Well, not to start with a spoiler but, you know you’ve done well when you’re first taste of a country is your favourite place there five years later. And that’s Kyoto in a nutshell! I challenge anyone to visit and not simply love Kyoto.
I flew into Kansai Airport. It’s on the coast and services Osaka and Kyoto. I was pretty excited about touching down in Japan despite the overnight flight I had taken. It was early April, the air was very crisp (I’d come from humid and hot South East Asia so this was a relief for me) and I was entering a country I had never been to before. It was the country on my 2011 trip I had built the most expectation and anticipation over. And now – I was here.
The airport was smooth-sailing through customs and the like. I had to take a train – a bit under an hour – to Kyoto from the airport. At the airport the slick Shinkansen waited. I was about to take my first bullet train! It was a serious thrill. They even had hosts and hostesses outside the carriages dressed immaculately with perfect manners to check my ticket.
It zoomed off at 200km/h or thereabouts one of the world’s real gem of a city. I marveled at how built up the place was even between cities – something that really tells the visitor they are in Japan, there aren’t any breaks between development, Japan makes use of all its land and then some with its raised train lines, raised roads, it’s quite remarkable.
And so I alighted the train at the large Kyoto station (nothing compared to Tokyo) and I looked at my lonely planet map to make my way to K’s House Hostel. It was quiet, I remember, which is rare especially at that time of year, but it was only a few weeks after the Great Tohoku Earthquake and Tsunami.
I found the hostel pretty easily, it was only 10 minutes’ walk from the station. It had quite a few storeys – seven I think it was. Shoes off! Yes, my first ‘shoes off experience’ in Japan, one that is compulsory in any abode. Very friendly reception staff, lots of people with face masks, and then into the lift to go up to the fourth floor where my room was. Ooooh, the lift talked to me! I still remember that soothing voice!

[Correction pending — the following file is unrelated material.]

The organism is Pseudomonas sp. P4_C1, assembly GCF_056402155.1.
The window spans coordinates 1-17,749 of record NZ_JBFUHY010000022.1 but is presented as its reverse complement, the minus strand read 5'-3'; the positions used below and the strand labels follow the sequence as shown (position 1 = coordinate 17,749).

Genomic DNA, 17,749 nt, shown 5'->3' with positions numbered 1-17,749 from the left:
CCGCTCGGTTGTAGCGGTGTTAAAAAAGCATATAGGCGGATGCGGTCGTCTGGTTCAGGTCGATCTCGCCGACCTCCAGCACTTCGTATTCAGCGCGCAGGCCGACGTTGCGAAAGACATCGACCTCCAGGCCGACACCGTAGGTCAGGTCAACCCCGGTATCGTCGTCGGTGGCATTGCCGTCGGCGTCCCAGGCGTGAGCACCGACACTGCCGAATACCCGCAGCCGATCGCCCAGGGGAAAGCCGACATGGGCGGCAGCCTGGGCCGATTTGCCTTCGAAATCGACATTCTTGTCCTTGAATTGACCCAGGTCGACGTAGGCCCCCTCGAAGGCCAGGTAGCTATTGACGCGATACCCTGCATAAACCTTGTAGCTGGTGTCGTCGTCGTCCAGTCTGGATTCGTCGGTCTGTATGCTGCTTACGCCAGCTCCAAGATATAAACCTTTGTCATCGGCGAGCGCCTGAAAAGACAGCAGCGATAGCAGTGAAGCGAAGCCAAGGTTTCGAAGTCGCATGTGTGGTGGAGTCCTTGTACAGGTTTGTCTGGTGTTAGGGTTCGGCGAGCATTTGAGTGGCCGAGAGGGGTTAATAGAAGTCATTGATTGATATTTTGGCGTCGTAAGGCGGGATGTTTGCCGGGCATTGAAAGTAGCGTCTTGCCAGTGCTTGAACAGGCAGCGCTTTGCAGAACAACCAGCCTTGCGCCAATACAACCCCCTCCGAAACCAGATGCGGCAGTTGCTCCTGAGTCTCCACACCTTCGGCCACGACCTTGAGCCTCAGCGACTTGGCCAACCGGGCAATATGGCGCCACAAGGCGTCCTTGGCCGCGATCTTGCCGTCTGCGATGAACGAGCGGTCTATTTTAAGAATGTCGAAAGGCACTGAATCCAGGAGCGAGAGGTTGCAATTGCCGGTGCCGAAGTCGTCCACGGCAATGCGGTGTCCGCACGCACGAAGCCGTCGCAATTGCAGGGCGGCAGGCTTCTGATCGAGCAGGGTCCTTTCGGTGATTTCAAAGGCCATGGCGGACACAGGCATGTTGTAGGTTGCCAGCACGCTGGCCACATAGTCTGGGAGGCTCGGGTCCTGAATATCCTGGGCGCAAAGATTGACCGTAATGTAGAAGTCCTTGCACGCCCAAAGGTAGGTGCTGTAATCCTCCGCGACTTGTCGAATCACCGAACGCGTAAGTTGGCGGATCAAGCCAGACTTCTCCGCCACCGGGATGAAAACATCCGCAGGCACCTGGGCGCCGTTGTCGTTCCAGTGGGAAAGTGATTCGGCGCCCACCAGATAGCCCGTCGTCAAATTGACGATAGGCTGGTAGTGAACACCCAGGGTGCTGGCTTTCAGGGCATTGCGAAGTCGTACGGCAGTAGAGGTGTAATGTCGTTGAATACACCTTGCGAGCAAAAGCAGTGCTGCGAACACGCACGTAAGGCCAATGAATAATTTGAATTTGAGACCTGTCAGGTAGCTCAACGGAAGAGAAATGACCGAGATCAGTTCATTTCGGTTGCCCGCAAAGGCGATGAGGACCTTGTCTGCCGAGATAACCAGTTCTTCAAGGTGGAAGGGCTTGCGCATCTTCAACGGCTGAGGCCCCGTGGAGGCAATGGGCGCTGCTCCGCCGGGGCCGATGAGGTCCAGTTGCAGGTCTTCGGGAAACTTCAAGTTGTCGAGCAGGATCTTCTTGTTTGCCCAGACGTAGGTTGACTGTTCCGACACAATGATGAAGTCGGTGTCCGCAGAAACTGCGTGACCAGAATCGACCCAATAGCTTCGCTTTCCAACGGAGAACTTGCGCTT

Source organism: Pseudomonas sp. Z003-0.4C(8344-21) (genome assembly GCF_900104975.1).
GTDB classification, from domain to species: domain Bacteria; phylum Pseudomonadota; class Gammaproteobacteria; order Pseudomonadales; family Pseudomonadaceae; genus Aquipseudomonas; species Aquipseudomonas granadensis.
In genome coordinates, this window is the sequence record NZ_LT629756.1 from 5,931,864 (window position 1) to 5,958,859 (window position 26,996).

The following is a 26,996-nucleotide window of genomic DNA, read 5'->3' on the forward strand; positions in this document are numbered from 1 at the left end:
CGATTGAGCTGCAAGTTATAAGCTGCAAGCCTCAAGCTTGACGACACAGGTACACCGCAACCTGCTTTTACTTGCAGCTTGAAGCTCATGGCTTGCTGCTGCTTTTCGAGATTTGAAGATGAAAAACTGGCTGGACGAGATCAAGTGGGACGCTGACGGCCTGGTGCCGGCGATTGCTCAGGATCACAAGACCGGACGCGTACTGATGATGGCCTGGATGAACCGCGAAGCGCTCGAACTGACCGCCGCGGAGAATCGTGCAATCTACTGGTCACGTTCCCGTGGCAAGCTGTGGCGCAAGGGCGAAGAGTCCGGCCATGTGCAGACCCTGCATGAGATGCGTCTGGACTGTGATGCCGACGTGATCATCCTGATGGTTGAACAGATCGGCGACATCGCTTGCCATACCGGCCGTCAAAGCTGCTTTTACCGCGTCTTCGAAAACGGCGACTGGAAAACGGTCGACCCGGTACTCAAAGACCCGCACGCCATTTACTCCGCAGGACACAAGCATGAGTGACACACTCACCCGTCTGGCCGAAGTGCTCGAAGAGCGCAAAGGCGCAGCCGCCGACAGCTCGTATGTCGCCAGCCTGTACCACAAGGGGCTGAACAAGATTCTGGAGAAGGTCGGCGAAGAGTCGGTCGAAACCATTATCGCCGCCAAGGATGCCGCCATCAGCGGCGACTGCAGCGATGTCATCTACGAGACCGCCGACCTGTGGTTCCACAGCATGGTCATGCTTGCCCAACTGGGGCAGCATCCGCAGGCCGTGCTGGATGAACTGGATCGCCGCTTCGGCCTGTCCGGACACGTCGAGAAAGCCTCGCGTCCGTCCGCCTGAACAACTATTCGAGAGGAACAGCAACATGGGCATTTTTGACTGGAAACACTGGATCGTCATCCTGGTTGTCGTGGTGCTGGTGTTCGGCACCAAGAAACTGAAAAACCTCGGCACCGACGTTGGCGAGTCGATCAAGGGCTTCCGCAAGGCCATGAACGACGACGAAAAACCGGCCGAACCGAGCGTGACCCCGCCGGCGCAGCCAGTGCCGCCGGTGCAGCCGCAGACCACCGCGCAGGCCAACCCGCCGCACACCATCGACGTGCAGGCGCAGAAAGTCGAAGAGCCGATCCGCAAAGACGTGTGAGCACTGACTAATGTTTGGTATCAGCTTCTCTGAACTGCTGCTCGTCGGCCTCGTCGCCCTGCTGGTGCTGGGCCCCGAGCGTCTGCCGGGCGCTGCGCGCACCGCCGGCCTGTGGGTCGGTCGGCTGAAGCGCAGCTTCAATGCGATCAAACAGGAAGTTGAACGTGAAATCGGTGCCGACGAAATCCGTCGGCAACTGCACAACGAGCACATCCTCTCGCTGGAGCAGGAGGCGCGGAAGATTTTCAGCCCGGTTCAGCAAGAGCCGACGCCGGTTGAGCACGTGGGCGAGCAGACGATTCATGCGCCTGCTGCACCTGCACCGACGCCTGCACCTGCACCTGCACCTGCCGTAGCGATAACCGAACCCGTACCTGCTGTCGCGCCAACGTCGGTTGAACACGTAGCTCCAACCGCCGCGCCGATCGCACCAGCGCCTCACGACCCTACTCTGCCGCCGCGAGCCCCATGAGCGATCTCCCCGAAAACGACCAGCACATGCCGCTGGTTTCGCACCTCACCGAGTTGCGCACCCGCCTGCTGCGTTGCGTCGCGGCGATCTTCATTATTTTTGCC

I had a futon bed on slats on the floor (that’s where you find futons generally!) and it was really clean. The whole hostel was a winner, spotlessly clean, friendly, excellent kitchen for self-caterers which I was when I was there.
The hostel offered a free tour to see the temples and Geisha neighbourhood. I said ‘yes thanks!’ Turned out I was the only person on the tour, but they ran it anyway and I got to see the geisha houses and some of the temples.
Of course, there’s lots to see and do in Kyoto. Kikankuji, the Golden Temple, is the most photographed and well-known temple in and around Kyoto. There are buses and trains to get you about, I found them pretty easy to navigate and any questions on routes etc were answered by the staff at K’s House. Off my own back I went and saw a Geisha performance which was done for the public so not in the surrounds for private performances (which if you’re interested in as are many visitors you can organise for a price). There’s also a bamboo forest that I explored as well which was well worth it.
But the highlights were the people of Kyoto. I went out a couple of times and made friends at karaoke, and also groups from the hostel went out and we joined a group of mostly university students who were aiming to meet foreigners and offer social gatherings. So it was incredibly friendly. I visited the train museum there too.
On top of all that, Kyoto was a great base to explore nearby cities, I visited Nara, Osaka and Takarazuka where I found the Osamu Tezuka museum (awesome for Astroboy fans!). Kyoto itself has a Manga Museum where people dress up in cosplay on Sundays and pose for photos. In short, I had a week in Kyoto and could have tripled it easily and not get bored.
So – Kyoto. As good a ‘first taste’ as I’ve had. Loved it to pieces. Have you been? How did you find it? May the Journey Never End!